Calendar of Events
All of our Virtual Events are recorded.
Free events are posted to the Museum’s YouTube page.
Ticket-holders for paid Virtual Events will receive an email with access to the recording.
Masks and proof of vaccination are required for all in-person events.
Most of our programs are offered free of charge.
Please consider making a donation to support future programming —
and help us fight the proposed development next door!
Wednesday, October 5, 6 p.m.
Virtual Book Talk: A Haunted History of Invisible Women: True Stories of America’s Ghosts
In collaboration with Village Preservation and Salmagundi Club.
Join us for a book talk on A Haunted History of Invisible Women from co-authors Leanna Renee Hieber and Andrea Janes. This broadcast, from the Salmagundi Club in Greenwich Village, will be followed with a live Q&A with co-author Andrea Janes.
Leanna and Andrea – hosts of New York’s ghostly walking tours outfit Boroughs of the Dead – are co-authors of A HAUNTED HISTORY OF INVISIBLE WOMEN: True Stories of America’s Ghosts (on-sale September 27, 2022). A Haunted History of Invisible Women is an offbeat history of female ghosts (including our own Gertrude Tredwell!) and the stereotypes, myths, and paranormal tales that swirl around them, what their stories reveal about us, and why they haunt us. FREE; Register for the Virtual Book Talk.
Sunday, October 9 & 23, 12:30 p.m.
Walking Tour – 19th Century NoHo: A Century of Change
(Second & Fourth Sunday of Every Month)
Join us for a journey back in time to the elite ‘Bond Street area,’ home to Astors, Vanderbilts, Delanos – and the Tredwells, who lived in the Merchant’s House for almost 100 years . You’ll see how the neighborhood surrounding the Tredwells’ home on East 4th Street evolved from a refined and tranquil residential enclave into a busy commercial and cultural center during the 19th century.
Tours are 75 minutes and begin outside the museum. $20, FREE for Members. Purchase walking tour tickets. Become a Member.
Opens Thursday, October 13
Exhibition – Death, Mourning, and the Hereafter in Mid-19th Century New York
Including 19th century mourning attire and accessories from the Tredwell Collection.
In March 1865, family patriarch Seabury Tredwell died in his upstairs bedroom; his wake and funeral were held in the double parlor, shrouded in black crepe. Grief was not unique to the Tredwell family that year. The Civil War had ended, with more than 600,000 dead, and President Abraham Lincoln’s assassination plunged the nation into a period of unprecedented public mourning. The overwhelming sense of grief and loss led to heightened interest in Spiritualism, as survivors attempted to contact their dearly departed through seances and mediums.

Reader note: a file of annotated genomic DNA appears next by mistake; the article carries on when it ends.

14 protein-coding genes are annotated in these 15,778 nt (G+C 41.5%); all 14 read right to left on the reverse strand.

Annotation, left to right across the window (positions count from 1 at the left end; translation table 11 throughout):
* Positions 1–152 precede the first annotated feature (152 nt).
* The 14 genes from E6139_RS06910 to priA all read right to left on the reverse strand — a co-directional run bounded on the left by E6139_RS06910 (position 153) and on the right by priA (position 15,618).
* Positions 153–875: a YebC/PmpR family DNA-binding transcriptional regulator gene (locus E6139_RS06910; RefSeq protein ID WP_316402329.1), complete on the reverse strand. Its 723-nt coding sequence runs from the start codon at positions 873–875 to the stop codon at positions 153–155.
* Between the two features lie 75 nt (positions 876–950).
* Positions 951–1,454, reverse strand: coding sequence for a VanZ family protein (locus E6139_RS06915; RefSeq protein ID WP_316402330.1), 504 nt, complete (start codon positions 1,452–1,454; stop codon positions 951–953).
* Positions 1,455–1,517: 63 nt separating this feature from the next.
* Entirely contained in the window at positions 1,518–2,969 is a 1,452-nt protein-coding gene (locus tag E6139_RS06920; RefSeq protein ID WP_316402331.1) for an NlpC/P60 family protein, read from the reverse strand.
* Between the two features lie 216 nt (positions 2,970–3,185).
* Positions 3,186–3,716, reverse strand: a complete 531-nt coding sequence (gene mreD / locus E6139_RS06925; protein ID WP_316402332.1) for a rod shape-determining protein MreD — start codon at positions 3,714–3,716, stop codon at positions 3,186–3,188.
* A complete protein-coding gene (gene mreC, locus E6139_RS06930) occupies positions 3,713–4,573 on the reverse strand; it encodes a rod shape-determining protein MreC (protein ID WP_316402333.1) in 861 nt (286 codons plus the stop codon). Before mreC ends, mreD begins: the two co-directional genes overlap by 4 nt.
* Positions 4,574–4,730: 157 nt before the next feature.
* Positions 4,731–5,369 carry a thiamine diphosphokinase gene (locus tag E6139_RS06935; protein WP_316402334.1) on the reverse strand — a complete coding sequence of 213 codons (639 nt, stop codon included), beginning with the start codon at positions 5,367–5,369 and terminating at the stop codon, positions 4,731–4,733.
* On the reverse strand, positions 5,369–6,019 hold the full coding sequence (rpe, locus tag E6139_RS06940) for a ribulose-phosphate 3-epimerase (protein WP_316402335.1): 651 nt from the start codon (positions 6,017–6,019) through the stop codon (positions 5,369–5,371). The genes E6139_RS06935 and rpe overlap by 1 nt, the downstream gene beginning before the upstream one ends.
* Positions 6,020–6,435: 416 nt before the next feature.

Poignant scenes throughout the house explore 19th century customs surrounding death, a time, unlike today, when death and mourning were pervasive and integral parts of life; dying and funerals took place at home; rituals of mourning helped the bereaved cope with the ever-present anguish of death; and Spiritualism offered hope of a Hereafter. Included with regular admission; reservations not required.
Wednesday, October 19, 6 p.m.
‘Death Cannot Make Our Souls Afraid’: 19th Century Mourning Customs
A Virtual Talk with Museum Historian Ann Haddad
Grief was more than just an emotion for Americans during the 19th century — it was a way of life. The moment Seabury Tredwell drew his last breath, in March 1865, his family put into motion an elaborate system of mourning customs that both announced their grief to the community and provided some measure of release from their suffering.
Join Museum Historian Ann Haddad to explore the origins and significance of these somber yet comforting rituals, from widows’ weeds and crepe-draped mirrors to corpse coolers and funeral biscuits. Free (suggested donation $10); register for “Death Cannot Make Our Souls Afraid.”
Friday, October 21, 6:30 p.m.
In the Spirit of Science: Researching the Paranormal Using the Scientific Method
October’s Halloween Special: “My Favorite Hauntings”
Join paranormal investigator Dan Sturges, thanatologist Matilda Garrido, and neuroscientist Dr. Lee as they continue to dive deeper into observing the paranormal at work in the material world and the hallowed halls of the Merchant’s House! Dan will share some of his favorite (and spine-chilling) paranormal experiences with Dr. Lee and Matilda and take questions from the audience. Dr. Lee will offer a basic tutorial on how to build your own ghost-detecting machine at home.
In the Spirit of Science is an ongoing virtual program about ground-breaking paranormal research, that began in 2020, when the Museum closed due to COVID-19. Through unbiased observation and systematic experimentation, this research is building a better understanding of the strange and fascinating phenomena observed at the Merchant’s House.